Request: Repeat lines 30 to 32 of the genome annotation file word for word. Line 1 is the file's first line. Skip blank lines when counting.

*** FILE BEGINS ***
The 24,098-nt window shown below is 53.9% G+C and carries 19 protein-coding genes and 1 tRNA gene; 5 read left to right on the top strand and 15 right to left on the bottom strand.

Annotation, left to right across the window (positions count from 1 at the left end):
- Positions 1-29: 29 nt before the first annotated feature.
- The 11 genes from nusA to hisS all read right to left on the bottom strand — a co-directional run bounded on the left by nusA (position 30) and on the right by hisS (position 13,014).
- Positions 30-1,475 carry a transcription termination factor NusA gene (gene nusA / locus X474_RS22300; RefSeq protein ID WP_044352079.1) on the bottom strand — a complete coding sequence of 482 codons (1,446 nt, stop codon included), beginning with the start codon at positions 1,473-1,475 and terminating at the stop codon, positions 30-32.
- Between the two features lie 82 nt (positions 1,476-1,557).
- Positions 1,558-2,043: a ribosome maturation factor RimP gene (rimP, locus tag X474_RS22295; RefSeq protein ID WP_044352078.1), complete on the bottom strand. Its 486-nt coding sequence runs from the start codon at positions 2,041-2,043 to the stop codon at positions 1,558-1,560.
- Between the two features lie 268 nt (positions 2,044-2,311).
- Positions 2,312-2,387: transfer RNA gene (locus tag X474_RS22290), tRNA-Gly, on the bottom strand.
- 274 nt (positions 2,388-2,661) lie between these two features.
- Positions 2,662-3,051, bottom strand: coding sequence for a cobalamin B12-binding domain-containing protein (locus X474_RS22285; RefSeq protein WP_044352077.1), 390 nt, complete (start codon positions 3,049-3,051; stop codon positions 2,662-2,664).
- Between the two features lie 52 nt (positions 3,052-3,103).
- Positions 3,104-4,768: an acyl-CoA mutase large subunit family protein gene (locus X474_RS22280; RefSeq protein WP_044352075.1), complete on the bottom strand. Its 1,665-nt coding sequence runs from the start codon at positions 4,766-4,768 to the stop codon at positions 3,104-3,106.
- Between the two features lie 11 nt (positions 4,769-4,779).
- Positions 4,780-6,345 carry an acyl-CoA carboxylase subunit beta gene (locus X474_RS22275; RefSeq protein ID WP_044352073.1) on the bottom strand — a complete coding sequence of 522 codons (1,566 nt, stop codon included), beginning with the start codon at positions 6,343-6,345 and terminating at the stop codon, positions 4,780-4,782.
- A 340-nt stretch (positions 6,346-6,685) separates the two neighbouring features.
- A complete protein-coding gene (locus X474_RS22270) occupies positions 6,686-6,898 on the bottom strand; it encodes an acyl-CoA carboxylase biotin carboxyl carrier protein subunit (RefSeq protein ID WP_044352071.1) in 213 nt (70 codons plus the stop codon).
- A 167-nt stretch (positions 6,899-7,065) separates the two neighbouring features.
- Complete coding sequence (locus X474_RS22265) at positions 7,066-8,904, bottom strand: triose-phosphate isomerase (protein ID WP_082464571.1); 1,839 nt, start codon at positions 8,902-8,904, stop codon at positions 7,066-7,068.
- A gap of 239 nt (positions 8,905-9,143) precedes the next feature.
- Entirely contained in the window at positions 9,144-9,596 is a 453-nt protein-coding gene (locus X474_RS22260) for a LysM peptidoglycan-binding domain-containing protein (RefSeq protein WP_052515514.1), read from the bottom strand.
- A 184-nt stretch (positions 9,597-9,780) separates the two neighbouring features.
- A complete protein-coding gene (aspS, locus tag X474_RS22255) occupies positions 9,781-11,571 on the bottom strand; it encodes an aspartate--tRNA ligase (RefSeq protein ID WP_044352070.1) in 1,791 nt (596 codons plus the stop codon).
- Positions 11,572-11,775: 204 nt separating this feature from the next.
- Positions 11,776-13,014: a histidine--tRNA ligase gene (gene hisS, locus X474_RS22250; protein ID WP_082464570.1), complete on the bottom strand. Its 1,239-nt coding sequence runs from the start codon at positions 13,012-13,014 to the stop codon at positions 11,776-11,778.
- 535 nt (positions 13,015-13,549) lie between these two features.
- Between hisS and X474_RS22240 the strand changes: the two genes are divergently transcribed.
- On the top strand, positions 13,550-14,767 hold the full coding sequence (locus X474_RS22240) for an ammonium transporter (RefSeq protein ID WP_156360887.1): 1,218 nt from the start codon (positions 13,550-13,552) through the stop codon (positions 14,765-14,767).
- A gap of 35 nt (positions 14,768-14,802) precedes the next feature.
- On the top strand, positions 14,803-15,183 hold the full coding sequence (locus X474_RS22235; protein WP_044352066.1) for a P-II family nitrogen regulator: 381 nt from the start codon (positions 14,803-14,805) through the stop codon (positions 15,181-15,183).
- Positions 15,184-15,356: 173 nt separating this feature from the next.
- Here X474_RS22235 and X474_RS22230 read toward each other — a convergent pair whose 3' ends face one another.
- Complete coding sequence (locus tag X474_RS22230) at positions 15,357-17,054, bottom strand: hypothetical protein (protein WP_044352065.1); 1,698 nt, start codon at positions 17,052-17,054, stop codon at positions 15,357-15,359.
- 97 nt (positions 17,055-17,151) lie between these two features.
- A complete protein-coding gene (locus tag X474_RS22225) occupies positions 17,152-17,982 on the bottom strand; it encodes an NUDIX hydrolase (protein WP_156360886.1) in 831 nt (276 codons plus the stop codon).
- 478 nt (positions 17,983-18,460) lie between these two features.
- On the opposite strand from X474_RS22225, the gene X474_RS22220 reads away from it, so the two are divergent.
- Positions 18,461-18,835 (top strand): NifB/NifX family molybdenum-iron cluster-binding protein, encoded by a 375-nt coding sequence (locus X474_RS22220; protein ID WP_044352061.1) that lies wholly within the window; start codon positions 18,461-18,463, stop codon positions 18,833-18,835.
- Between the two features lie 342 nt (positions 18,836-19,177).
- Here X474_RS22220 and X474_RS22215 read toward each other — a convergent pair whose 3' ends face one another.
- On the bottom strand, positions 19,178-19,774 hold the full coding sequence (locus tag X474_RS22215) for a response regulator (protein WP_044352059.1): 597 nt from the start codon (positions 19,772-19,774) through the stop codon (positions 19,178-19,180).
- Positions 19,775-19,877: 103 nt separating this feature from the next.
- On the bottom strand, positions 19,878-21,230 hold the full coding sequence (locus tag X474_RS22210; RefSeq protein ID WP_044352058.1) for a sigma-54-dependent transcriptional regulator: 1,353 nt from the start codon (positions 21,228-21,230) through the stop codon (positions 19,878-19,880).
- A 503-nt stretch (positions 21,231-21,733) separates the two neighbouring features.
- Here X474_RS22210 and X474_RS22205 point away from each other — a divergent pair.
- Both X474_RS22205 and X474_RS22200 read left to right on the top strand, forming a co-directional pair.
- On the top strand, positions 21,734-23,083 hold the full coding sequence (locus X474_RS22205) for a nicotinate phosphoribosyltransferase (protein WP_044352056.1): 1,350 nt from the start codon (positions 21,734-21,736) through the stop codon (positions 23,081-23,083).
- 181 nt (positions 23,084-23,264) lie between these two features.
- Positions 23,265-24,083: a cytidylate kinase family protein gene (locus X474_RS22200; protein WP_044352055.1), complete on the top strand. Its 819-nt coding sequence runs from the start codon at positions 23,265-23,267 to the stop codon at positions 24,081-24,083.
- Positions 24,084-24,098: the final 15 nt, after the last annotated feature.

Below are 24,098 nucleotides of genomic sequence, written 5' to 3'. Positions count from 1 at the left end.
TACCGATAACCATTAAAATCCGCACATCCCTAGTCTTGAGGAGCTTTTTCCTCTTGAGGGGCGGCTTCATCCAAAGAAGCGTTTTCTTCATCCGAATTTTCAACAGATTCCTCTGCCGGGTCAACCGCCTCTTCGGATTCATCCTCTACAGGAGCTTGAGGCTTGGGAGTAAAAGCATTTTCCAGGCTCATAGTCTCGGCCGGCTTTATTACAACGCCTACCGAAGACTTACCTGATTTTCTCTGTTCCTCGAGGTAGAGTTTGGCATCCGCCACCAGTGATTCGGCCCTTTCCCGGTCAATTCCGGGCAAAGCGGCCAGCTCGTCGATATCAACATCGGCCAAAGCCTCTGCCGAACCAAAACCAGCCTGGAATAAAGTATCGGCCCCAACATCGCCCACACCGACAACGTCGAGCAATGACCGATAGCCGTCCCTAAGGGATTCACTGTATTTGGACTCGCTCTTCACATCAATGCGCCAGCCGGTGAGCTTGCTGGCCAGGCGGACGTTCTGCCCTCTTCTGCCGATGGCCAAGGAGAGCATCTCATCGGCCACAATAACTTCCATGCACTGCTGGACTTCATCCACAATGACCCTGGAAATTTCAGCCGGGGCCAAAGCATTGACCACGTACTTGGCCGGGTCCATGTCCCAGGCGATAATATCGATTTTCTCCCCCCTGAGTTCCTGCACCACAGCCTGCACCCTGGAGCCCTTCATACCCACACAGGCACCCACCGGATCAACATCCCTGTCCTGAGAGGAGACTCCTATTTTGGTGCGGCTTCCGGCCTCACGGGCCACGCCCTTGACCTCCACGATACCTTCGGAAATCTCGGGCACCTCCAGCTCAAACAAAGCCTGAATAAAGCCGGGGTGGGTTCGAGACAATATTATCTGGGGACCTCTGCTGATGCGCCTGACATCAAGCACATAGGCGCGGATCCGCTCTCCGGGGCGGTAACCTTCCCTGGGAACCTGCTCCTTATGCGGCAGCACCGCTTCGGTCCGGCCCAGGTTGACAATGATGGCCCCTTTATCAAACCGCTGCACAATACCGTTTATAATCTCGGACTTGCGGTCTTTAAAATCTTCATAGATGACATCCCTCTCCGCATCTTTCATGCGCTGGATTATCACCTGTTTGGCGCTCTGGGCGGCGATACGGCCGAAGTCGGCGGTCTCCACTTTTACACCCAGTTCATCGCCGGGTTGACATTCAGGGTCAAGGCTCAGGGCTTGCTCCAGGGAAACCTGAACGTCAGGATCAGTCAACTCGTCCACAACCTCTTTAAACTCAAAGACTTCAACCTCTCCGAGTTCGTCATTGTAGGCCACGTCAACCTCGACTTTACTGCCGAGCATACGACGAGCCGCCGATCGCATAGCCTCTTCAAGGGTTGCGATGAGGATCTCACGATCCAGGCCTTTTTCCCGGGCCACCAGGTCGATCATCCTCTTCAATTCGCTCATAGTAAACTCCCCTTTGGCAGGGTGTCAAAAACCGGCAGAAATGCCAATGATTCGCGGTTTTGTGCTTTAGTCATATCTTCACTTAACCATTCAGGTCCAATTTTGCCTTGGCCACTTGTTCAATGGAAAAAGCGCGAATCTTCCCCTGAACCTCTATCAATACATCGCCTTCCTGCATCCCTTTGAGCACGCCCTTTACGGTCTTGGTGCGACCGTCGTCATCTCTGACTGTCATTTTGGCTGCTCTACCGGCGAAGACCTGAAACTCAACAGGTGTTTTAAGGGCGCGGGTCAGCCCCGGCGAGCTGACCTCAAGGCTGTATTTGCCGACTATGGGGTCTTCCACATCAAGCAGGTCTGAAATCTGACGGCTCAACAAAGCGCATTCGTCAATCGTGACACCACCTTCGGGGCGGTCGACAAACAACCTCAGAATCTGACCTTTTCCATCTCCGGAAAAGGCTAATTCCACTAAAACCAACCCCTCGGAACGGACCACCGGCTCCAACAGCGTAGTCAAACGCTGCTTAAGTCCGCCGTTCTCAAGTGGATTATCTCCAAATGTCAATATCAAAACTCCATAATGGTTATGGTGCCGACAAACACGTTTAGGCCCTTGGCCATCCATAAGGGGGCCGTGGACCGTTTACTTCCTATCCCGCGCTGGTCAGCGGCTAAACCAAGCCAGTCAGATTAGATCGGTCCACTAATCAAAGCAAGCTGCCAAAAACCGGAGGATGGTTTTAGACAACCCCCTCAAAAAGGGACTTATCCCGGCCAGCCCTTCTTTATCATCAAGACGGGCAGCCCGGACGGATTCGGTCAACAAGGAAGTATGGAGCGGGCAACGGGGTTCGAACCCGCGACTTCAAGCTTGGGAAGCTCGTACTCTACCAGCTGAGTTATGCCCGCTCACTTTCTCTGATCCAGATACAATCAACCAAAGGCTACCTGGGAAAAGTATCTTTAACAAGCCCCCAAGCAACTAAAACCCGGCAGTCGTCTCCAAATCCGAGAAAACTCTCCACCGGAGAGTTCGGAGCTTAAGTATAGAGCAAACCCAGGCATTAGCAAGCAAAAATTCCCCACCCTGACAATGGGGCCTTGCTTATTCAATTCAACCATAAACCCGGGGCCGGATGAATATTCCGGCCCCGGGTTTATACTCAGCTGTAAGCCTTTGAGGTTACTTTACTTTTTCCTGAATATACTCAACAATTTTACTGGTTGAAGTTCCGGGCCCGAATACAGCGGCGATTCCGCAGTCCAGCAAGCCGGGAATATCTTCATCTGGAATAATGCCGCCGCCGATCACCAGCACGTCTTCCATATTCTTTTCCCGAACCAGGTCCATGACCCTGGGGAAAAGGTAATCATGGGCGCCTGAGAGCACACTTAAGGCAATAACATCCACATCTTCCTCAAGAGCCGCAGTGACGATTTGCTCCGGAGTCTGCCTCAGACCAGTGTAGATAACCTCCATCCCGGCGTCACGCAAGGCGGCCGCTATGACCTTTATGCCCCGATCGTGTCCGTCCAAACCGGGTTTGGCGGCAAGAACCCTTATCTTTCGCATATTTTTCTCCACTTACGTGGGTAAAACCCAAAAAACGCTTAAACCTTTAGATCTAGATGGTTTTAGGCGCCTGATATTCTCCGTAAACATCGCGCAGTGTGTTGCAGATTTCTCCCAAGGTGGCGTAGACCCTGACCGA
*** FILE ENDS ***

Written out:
- On the top strand, positions 14,803-15,183 hold the full coding sequence (locus X474_RS22235; protein WP_044352066.1) for a P-II family nitrogen regulator: 381 nt from the start codon (positions 14,803-14,805) through the stop codon (positions 15,181-15,183).
- Positions 15,184-15,356: 173 nt separating this feature from the next.
- Here X474_RS22235 and X474_RS22230 read toward each other — a convergent pair whose 3' ends face one another.